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Category Archives: Reviews

The Circle as Sequel to 1984 in Canonical Science Fiction Tradition

I just watched the movie of The Circle, directed by James Ponsoldt and based on the novel by Dave Eggers. I only just started reading the book, so it’s possible that I will amend this later on when I finish, but let this serve as a review of the film as it stands, in addition to being an essay on the mechanics of the Science Fiction tradition. Be informed that there are some general SPOILERS ahead for this recent release.

To quickly define what is meant by Science Fiction and more specifically the type of Science Fiction that I will be talking about in this essay, I am going to be focusing on the concept of a Novum. The Novum in SF is the “new thing” that makes the world of the story different from the world that we live in. Some Sci-Fi, most notably Space Operas like Star Trek and Star Wars, live in multi-Novum universes where it is hard to pinpoint what specifically is under scrutiny because the focus is more on the story and the characters, but the “traditional” SF genre is tailored to a specific point.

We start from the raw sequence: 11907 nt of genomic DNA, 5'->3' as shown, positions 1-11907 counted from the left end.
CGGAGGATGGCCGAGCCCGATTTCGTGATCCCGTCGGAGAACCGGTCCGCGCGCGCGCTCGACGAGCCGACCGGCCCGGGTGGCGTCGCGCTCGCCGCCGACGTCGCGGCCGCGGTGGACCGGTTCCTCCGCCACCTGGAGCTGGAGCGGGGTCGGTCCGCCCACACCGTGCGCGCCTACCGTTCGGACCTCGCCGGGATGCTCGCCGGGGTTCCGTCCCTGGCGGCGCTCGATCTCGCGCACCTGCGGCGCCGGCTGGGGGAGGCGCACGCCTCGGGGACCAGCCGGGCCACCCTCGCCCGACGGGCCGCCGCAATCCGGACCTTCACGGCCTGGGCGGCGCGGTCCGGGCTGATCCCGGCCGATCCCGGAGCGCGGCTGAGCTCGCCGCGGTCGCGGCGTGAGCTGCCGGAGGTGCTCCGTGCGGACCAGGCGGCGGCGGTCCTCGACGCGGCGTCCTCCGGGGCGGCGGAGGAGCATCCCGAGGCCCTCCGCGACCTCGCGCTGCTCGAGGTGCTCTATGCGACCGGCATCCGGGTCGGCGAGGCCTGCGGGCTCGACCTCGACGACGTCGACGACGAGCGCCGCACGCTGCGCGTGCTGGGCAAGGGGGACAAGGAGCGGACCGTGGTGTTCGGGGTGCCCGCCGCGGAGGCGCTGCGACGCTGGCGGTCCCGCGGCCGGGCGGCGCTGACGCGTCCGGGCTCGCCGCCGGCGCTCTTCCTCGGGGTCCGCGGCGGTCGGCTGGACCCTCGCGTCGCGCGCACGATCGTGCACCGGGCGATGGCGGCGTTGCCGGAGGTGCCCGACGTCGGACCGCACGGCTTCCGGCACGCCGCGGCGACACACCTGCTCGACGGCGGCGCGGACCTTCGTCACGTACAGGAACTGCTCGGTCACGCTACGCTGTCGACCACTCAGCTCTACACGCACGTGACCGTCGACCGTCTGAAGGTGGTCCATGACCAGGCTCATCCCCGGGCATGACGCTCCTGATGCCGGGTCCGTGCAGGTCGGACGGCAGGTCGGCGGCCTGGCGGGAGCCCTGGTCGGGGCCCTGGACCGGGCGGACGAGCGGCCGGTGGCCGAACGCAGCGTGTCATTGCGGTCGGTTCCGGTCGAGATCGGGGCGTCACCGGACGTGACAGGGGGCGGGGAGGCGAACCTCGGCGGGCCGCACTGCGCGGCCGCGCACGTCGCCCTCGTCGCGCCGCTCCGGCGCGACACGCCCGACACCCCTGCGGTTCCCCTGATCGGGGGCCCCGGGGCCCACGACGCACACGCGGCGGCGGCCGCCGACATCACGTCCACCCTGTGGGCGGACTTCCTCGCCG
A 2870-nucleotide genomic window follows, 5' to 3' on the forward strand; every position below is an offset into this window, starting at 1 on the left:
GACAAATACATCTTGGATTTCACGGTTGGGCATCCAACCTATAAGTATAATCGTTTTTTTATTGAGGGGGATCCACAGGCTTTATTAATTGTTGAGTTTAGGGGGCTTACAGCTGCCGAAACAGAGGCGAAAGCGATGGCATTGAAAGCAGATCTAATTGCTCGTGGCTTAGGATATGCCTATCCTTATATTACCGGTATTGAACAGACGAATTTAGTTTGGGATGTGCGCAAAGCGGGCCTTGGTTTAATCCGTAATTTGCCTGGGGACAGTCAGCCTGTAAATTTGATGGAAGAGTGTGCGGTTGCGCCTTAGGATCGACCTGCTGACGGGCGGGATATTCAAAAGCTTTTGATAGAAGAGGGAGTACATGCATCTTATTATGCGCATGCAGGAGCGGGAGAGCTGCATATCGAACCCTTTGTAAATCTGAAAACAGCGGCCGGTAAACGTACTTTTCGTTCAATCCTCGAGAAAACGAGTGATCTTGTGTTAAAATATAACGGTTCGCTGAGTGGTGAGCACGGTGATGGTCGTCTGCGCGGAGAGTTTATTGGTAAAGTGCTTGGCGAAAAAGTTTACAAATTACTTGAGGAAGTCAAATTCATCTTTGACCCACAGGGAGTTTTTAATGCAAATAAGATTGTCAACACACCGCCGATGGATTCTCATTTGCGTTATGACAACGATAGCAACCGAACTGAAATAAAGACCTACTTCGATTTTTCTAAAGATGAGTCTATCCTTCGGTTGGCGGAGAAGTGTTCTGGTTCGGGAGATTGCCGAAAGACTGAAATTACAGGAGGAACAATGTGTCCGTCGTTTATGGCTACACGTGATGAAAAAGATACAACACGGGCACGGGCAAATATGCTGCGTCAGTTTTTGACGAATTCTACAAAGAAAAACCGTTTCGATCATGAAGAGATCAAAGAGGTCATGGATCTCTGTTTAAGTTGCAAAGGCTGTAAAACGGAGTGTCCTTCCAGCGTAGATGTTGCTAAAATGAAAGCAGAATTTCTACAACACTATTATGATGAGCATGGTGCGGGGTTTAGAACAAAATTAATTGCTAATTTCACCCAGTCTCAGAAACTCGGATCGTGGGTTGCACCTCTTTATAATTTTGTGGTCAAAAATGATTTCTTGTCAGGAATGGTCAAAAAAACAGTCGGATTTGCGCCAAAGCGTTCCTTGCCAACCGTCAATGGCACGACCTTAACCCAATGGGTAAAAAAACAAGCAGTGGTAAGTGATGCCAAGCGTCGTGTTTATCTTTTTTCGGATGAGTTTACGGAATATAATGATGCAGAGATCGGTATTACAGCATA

One of the aspects of the SF genre that makes it almost unique in literature is the way that non-literary forces can render (aspects of) a particular work irrelevant over time. In other, more “realistic” genres, even when a work no longer speaks to the mass audience, it can nevertheless still be said to be an accurate snapshot of the times that it depicts.

Science Fiction, on the other hand, is, in its most traditional and recognizable incarnation, an estimate of what the future will hold. Even works of SF that take place in the present usually depict a scientific discovery that will have a definite impact on the future. For this reason, most Science Fiction has a shelf-life—even if that shelf-life happens to be tens of thousands of years, as in the case of Isaac Asimov’s Foundation Trilogy, for example—after which its accuracy becomes suspect and its relevance can be called into question.